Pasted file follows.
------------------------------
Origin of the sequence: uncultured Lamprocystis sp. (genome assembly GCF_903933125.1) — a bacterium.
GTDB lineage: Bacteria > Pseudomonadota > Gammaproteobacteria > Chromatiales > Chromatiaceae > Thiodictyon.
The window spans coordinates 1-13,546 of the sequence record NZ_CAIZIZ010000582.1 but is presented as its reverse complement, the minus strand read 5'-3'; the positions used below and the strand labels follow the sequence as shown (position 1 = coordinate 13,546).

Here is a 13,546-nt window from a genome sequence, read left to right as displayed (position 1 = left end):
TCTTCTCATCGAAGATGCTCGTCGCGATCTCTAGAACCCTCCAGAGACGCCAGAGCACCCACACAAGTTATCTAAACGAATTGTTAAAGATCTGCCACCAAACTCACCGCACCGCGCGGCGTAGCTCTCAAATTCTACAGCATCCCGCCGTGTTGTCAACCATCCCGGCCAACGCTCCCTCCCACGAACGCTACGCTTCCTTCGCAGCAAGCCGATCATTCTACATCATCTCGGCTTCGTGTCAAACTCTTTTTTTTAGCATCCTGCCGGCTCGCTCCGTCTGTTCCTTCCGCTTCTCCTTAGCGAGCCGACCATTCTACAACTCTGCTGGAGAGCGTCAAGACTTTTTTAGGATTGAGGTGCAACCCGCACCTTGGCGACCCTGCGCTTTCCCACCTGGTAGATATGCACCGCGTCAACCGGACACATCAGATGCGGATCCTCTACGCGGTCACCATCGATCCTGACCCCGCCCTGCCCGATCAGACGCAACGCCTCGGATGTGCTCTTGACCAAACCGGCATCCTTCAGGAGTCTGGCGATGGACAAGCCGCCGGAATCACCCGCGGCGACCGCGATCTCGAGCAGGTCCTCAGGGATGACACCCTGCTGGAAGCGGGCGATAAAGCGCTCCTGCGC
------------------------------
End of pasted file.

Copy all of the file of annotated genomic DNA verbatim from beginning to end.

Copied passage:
Origin of the sequence: uncultured Lamprocystis sp. (genome assembly GCF_903933125.1) — a bacterium.
GTDB lineage: Bacteria > Pseudomonadota > Gammaproteobacteria > Chromatiales > Chromatiaceae > Thiodictyon.
The window spans coordinates 1-13,546 of the sequence record NZ_CAIZIZ010000582.1 but is presented as its reverse complement, the minus strand read 5'-3'; the positions used below and the strand labels follow the sequence as shown (position 1 = coordinate 13,546).

Here is a 13,546-nt window from a genome sequence, read left to right as displayed (position 1 = left end):
TCTTCTCATCGAAGATGCTCGTCGCGATCTCTAGAACCCTCCAGAGACGCCAGAGCACCCACACAAGTTATCTAAACGAATTGTTAAAGATCTGCCACCAAACTCACCGCACCGCGCGGCGTAGCTCTCAAATTCTACAGCATCCCGCCGTGTTGTCAACCATCCCGGCCAACGCTCCCTCCCACGAACGCTACGCTTCCTTCGCAGCAAGCCGATCATTCTACATCATCTCGGCTTCGTGTCAAACTCTTTTTTTTAGCATCCTGCCGGCTCGCTCCGTCTGTTCCTTCCGCTTCTCCTTAGCGAGCCGACCATTCTACAACTCTGCTGGAGAGCGTCAAGACTTTTTTAGGATTGAGGTGCAACCCGCACCTTGGCGACCCTGCGCTTTCCCACCTGGTAGATATGCACCGCGTCAACCGGACACATCAGATGCGGATCCTCTACGCGGTCACCATCGATCCTGACCCCGCCCTGCCCGATCAGACGCAACGCCTCGGATGTGCTCTTGACCAAACCGGCATCCTTCAGGAGTCTGGCGATGGACAAGCCGCCGGAATCACCCGCGGCGACCGCGATCTCGAGCAGGTCCTCAGGGATGACACCCTGCTGGAAGCGGGCGATAAAGCGCTCCTGCGC